Hobson And Mccarley's Activation-Synthesis Theory

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Register to read the introduction… Freud believed that nothing you do occurs by chance; every action and thought is motivated by your unconscious mind at some level. a. In order to live in a civilized society, you have a tendency to hold back your urges and hide your impulses. b. Because they can’t be expressed in a social setting, our urges and impulses are expressed in our unconscious mind, through our dreams. 2. For this reason, Freuds theory about dreams focused primarily on sexual desires and symbolism. a. For example, any cylindrical object in a dream represents the male’s private, which a cave or an enclosed object represents a woman's private. b. Therefore, to dream about a train entering a tunnel would represent sexual intercoarse; which according to Freud indicates a supressed longing for sex. c. He lived during the sexually repressed Victorian era, which explains his focus. B. Hobson and McCarley proposed the Activation-synthesis theory, which in turn threw out the psychoanalytic idea of Freud. 1. Hobson and McCarley’s idea was that dreams were actually the cause of activity in the brain. a. Research of what was going on in the brain during sleep gave them the idea that dreams were simply the result of random brain impulses that pulls images from our …show more content…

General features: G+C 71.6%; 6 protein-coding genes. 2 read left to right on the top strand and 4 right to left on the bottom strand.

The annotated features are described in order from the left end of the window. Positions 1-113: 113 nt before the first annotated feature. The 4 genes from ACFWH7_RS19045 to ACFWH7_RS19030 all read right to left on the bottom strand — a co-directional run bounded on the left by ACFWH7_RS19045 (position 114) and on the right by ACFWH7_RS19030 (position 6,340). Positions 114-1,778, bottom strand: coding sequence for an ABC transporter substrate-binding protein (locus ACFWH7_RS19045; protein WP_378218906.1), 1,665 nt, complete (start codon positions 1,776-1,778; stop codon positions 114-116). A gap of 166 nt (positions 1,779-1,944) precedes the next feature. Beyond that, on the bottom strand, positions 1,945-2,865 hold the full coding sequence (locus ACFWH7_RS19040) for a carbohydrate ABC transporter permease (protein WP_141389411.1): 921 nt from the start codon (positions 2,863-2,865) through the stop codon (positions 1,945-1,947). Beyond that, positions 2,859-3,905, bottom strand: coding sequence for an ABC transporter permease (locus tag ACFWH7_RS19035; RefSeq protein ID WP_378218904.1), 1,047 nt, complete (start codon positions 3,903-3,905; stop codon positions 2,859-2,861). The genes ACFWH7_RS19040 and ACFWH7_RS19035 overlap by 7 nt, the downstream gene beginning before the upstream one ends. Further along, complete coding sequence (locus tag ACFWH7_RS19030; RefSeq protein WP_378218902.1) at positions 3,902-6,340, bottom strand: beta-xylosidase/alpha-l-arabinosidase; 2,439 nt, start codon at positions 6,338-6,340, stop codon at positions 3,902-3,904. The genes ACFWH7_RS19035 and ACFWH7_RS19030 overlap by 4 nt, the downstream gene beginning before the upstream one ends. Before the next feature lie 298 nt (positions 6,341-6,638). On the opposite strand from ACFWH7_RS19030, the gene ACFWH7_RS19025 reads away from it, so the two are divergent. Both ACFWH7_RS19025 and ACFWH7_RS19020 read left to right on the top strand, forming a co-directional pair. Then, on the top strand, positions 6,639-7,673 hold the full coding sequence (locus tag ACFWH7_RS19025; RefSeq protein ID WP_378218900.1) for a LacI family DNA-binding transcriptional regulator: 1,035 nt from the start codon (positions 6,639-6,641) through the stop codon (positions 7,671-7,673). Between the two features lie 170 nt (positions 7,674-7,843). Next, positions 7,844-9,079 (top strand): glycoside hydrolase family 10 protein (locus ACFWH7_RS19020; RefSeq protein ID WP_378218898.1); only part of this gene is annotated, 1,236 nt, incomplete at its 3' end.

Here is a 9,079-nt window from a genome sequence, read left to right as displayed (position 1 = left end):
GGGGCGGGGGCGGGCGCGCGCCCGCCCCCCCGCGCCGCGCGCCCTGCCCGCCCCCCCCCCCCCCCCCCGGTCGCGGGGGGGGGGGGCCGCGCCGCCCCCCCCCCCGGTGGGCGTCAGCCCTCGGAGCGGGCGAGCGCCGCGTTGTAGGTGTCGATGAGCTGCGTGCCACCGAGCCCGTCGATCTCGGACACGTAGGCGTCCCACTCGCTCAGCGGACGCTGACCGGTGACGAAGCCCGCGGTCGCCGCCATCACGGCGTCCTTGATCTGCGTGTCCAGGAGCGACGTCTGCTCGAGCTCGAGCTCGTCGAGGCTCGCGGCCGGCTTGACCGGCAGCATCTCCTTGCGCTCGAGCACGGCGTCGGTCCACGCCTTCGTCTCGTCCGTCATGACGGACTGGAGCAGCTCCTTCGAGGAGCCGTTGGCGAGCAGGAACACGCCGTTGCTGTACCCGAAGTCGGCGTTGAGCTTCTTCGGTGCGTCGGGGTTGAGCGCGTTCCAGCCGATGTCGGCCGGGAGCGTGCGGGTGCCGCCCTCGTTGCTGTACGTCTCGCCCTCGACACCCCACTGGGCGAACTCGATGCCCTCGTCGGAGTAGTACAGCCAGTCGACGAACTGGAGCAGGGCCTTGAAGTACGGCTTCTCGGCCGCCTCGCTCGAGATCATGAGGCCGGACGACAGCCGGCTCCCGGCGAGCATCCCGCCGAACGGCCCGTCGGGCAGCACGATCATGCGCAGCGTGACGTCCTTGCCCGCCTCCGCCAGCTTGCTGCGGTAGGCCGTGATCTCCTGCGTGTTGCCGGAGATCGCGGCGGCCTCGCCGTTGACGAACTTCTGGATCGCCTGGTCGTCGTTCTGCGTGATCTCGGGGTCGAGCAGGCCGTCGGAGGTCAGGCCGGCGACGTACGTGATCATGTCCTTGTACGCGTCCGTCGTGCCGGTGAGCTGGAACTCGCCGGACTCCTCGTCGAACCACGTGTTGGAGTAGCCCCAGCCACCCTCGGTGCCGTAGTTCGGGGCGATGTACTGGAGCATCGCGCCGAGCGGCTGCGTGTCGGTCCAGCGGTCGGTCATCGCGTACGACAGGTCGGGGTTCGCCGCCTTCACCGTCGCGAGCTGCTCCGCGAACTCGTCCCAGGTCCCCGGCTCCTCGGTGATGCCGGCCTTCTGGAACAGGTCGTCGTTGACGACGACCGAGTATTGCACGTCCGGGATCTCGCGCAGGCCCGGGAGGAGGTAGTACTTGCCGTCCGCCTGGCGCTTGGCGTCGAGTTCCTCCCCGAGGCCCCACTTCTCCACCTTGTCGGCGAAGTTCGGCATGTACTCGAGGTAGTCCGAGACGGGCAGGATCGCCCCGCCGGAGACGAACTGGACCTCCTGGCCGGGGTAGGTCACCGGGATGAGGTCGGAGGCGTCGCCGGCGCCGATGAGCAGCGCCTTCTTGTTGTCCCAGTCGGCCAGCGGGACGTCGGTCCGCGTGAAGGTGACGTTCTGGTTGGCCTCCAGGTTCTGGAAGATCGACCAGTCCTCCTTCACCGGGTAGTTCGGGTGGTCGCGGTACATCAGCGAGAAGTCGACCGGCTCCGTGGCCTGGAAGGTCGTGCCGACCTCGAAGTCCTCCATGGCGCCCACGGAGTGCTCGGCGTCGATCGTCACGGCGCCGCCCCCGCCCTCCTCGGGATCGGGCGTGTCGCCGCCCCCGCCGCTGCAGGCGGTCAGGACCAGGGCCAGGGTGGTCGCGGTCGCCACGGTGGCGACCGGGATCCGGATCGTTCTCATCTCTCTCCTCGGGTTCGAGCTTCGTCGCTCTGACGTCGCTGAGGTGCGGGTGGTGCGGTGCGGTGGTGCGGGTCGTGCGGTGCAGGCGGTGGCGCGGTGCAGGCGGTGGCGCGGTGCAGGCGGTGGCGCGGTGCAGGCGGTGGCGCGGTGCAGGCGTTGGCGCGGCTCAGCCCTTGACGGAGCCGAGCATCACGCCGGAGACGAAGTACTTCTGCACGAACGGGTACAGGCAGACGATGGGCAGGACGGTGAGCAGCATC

Dreaming about being naked reflects our vulnerability or feelings of shamefulness. c. Dreaming about teeth falling out implies that the dreamer has anxieties about their appearance and how others perceive them.

Conclusion:
I. (Signal Closing) A dream is defined in Webster's Dictionary as a "sequence of sensations, images, thoughts, etc., passing through a sleeping person's mind". Dreams are a nightly gift and a part of the natural process of being alive. In our dreams, we can go anywhere, we can be anybody, and we can do anything. When we dream, we are like passengers on a moving train, unable to control our actions and choose our surroundings.

II. (Recap Main Points) In order to understand what dreams are, we must be able to understand how they occur while we are sleeping, the historical viewpoint of them, as well as the importance of their existence and symbolism.

III. (Memorable Closing) John Lennon once said, “I’m a dreamer, but I’m not the only one,” and indeed he wasn’t. We are all dreamers, all people of diverse background, of varying experiences, and difference in ages experience dreams. Whether we remember our dreams or not, we all experience

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